Now we’re heading to Cuyo which means “desert country”. The three provinces that make up this desert region at the foot of the Andes mountain range are Mendoza, San Juan and La Rioja. On over 470,000 acres, we’ll learn that 95% of Argentina’s grapes are planted in Cuyo. This semi-arid climate produces very little vegetation but the snow melt of the region feeds the main rivers which are augmented with man-made reservoirs and channels to irrigate the vines. It’s cold in the winter and hot in the summer.
First, at the base of the Andes, we’ll visit Mendoza which is Argentina’s most well-known wine region. For as far as the eye can see, we’ll be looking at vineyards. Mendoza’s continental climate and semi-arid desert conditions are perfect for winegrowing. With a focus on tourism many wineries are partnering with local artists and galleries. Let’s take our opportunity to take in some artistically enriching wine tasting activities.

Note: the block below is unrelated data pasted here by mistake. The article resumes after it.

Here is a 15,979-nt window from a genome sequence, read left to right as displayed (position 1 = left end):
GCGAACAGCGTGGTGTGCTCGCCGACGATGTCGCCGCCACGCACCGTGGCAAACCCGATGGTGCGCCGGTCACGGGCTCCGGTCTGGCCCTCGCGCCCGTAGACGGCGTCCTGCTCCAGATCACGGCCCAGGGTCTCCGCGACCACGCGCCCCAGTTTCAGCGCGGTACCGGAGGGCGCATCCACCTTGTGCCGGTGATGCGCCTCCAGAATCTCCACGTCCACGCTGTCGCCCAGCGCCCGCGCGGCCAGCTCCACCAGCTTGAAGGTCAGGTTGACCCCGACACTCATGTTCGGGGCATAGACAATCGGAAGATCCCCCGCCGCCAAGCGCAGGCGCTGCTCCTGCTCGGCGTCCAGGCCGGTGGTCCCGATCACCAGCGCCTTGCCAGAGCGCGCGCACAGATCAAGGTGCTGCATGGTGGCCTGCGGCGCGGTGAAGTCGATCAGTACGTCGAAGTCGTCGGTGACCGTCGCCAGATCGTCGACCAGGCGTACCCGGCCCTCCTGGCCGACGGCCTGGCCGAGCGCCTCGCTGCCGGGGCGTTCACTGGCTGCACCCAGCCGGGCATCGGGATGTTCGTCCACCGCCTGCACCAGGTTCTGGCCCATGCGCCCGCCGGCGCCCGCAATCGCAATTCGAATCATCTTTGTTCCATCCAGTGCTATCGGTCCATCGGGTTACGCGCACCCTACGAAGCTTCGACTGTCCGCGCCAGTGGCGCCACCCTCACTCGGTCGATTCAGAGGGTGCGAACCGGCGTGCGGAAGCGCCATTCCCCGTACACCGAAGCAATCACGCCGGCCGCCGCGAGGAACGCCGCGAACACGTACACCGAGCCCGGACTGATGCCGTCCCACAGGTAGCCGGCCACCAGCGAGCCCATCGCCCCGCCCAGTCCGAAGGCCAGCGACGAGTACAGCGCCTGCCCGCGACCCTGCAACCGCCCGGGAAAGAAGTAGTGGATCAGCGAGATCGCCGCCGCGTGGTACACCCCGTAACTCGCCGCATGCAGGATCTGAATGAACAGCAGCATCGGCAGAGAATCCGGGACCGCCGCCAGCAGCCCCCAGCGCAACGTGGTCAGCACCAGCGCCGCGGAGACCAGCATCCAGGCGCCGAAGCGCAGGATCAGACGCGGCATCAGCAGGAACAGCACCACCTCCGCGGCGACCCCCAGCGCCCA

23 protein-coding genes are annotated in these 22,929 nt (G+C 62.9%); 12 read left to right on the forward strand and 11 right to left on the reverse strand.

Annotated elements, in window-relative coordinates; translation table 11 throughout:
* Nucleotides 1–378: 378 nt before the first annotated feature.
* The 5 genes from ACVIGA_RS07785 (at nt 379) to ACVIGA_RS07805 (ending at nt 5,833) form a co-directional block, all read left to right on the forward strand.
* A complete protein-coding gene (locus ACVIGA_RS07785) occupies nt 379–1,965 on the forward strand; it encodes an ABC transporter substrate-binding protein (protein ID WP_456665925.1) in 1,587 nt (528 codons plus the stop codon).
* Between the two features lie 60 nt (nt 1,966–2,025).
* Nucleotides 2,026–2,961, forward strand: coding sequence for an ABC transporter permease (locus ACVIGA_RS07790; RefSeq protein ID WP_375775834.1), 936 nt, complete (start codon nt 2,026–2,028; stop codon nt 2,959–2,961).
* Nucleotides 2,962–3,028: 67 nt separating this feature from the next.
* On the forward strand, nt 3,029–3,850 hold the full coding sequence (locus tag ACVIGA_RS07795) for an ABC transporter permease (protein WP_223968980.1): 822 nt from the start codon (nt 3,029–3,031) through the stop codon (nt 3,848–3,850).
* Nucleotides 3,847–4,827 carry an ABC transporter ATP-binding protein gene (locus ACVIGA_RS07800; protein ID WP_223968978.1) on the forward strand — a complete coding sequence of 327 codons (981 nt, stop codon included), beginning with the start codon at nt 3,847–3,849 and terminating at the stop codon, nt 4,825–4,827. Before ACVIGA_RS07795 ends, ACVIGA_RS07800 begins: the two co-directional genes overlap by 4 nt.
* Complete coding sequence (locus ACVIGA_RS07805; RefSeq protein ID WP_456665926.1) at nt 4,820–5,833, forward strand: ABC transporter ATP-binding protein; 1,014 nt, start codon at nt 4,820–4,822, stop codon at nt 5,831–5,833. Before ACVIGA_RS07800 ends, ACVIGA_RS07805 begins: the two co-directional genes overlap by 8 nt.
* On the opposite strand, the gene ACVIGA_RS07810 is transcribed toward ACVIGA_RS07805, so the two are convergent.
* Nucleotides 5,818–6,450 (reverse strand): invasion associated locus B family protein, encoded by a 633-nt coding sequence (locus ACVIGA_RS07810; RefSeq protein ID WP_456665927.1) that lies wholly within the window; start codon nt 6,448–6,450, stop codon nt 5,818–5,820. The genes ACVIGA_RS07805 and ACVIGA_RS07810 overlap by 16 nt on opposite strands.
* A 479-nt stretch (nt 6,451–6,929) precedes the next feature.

The region covers over 300,000 hectares of vineyards. We can spend months in Mendoza and still not visit them all. Predominant varieties include Bonarda, Cabernet Sauvignon, Malbec, Syrah and Tempranillo so we’ll have lots to try.
Next stop is the second most important wine province in Argentina, San Juan in which 17% of the province is vineyards. A series of valleys spread across the center-west of the province have ideal conditions to produce fruity wines with a unique style. This province has high solar exposure, little rainfall and the soil contains a lot of sand and clay.
Syrah is the predominant varietal. We’ll easily identify San Juan Malbec from others because of interesting differences from other regions. Bonarda, Cabernet Sauvignon, Chardonnay and Torrontés are also planted here. We’ll see that red wines from these lower altitudes have violet hues and less intense aromas. Meanwhile, we’ll experience strong fruity aromas with moderate acidity and structure, green hues and medium colour intensity in the whites.